The Scarlet Letter

Quote & Analysis?

What is the significance of Hester taking off her symbol for the first time? What does this do to her character? Pearl? Dimmesdale? Quote supporting this please?

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When Hester removes the symbol of her shame, she is able to embrace the woman she used to be if only for awhile.

"The stigma gone, Hester heaved a long, deep sigh, in which the burden of shame and anguish departed from her spirit. O exquisite relief! She had not known the weight until she felt the freedom! By another impulse, she took off the formal cap that confined her hair, and down it fell upon her shoulders, dark and rich, with at once a shadow and a light in its abundance, and imparting the charm of softness to her features. There played around her mouth, and beamed out of her eyes, a radiant and tender smile, that seemed gushing from the very heart of womanhood."

Dimmesdale felt and saw Hester in the same way she saw herself.

"Had the forest still kept its gloom, it would have been bright in Hester’s eyes, and bright in Arthur Dimmesdale’s!"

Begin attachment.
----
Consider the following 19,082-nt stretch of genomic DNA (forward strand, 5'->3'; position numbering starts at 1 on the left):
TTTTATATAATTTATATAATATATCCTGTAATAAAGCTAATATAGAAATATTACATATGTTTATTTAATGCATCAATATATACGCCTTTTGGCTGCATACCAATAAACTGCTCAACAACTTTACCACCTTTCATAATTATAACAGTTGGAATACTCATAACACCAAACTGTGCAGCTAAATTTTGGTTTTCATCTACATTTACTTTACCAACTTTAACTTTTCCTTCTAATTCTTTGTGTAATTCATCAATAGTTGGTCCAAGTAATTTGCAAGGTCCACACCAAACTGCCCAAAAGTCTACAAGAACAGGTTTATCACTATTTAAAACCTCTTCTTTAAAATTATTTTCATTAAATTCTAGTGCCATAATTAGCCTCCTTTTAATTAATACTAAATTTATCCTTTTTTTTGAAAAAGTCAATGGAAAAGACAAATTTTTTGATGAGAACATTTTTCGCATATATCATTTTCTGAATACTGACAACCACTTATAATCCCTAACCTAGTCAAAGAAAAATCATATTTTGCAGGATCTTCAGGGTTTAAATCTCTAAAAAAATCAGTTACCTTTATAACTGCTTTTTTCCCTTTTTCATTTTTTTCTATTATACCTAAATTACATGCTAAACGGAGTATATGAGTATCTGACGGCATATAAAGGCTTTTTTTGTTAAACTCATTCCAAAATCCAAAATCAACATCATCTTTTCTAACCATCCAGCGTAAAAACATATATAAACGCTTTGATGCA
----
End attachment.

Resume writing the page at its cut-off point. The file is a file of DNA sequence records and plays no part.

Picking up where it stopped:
For Pearl, Hester's casting away of the letter has made her somewhat a stranger; she doesn't know her mother without it...... she doesn't want her mother to change.

"At length, assuming a singular air of authority, Pearl stretched out her hand, with the small forefinger extended, and pointing evidently towards her mother’s breast. And beneath, in the mirror of the brook, there was the flower-girdled and sunny image of little Pearl, pointing her small forefinger too.

‘Thou strange child! why dost thou not come to me?’ exclaimed Hester.

Pearl still pointed with her forefinger, and a frown gathered on her brow—the more impressive from the childish, the almost baby-like aspect of the features that conveyed it. As her mother still kept beckoning to her, and arraying her face in a holiday suit of unaccustomed smiles, the child stamped her foot with a yet more imperious look and gesture."


The Scarlet Letter

can u explain this qoute to me "I do forgive you, Hester," replied the minister, at length, ... with a deep utterance out of an abyss of sadness, but no anger. "I freely forgive you now. May God forgive us both!"